The U.S. Worker’s Compensation is a state program founded in the early 20th century that provides lost wages, medical treatment and rehabilitation services to employees that experience an injury or disease while working. Each state manages it differently. Some benefits are similar, but the details and administrative processes can vary significantly.
Germany and England are credited with developing the first state-sponsored employee compensation program in the late 1800s, which eventually expanded west to the U.S.
Worker’s Compensation developed during a time in the U.S. when employers, in most cases, were not compensating employees that were injured or made ill at work. Regulations allowed an employer to avoid compensating the expenses for a worker’s injury or illness if the evidence showed that the fault was partially attributed to the employee or another employee and not entirely the employer’s. The matter would be resolved through the legal system, which would try the case and award a settlement based on the evidence.
The process became cumbersome for employers, and lobbyists devised a plan to create a state-regulated insurance program that handled workplace injury and illness on a no-fault basis that became Worker’s Compensation.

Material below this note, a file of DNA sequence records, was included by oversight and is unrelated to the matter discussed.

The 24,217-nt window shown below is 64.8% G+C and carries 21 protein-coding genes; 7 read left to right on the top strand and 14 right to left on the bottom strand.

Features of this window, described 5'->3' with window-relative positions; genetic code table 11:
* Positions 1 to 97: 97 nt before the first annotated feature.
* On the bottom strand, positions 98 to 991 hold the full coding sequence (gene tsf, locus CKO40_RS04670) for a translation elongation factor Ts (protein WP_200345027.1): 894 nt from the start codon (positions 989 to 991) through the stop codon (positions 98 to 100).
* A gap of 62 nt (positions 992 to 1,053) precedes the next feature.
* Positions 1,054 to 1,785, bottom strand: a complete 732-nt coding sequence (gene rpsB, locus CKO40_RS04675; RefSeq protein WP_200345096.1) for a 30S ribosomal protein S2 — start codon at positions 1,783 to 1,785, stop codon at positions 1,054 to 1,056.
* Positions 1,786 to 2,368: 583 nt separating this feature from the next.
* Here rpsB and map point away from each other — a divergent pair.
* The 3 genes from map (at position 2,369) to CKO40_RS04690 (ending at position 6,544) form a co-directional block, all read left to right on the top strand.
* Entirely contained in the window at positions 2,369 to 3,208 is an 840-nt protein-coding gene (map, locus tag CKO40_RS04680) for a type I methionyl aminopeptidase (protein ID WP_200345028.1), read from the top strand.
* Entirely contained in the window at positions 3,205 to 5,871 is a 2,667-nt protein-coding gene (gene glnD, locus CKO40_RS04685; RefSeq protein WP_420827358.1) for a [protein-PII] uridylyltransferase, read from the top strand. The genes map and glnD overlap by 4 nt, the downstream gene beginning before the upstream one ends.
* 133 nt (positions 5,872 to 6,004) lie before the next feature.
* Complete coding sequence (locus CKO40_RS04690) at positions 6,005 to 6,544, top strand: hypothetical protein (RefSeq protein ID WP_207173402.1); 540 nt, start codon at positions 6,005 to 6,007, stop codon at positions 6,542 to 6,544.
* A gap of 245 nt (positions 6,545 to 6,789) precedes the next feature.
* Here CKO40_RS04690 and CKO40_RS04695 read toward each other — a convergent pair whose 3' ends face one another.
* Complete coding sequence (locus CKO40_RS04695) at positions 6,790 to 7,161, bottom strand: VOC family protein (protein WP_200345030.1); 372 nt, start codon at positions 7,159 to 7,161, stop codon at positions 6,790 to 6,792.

In Worker’s Compensation cases, fault of the harmful cause is not considered, and the worker is protected with partial compensation of earnings and medical costs following an injury and illness. When the compensation is provided, the employee agrees to not file a lawsuit against his or her employer.
The program can be used in coordination with Social Security Disability Insurance. Each state works toward arranging the regulations for both programs to give the disabled employee incentive to return to work.
The state government and private insurance companies provide Worker’s Compensation insurance to employers, depending on the state regulations.
Since the Worker’s Compensation coverage compensates an employee for only a portion of the total earnings and medical expenses lost, an employee may retain a supplemental policy that transfers the loss in the coverage gap to an additional insurance company.
The U.S. Worker’s Compensation system has been active for nearly a century, and during this time the reduced liability has prevented costly and time-consuming lawsuits and improved the relationships between employers and employees, contributing to more trust and transparency.
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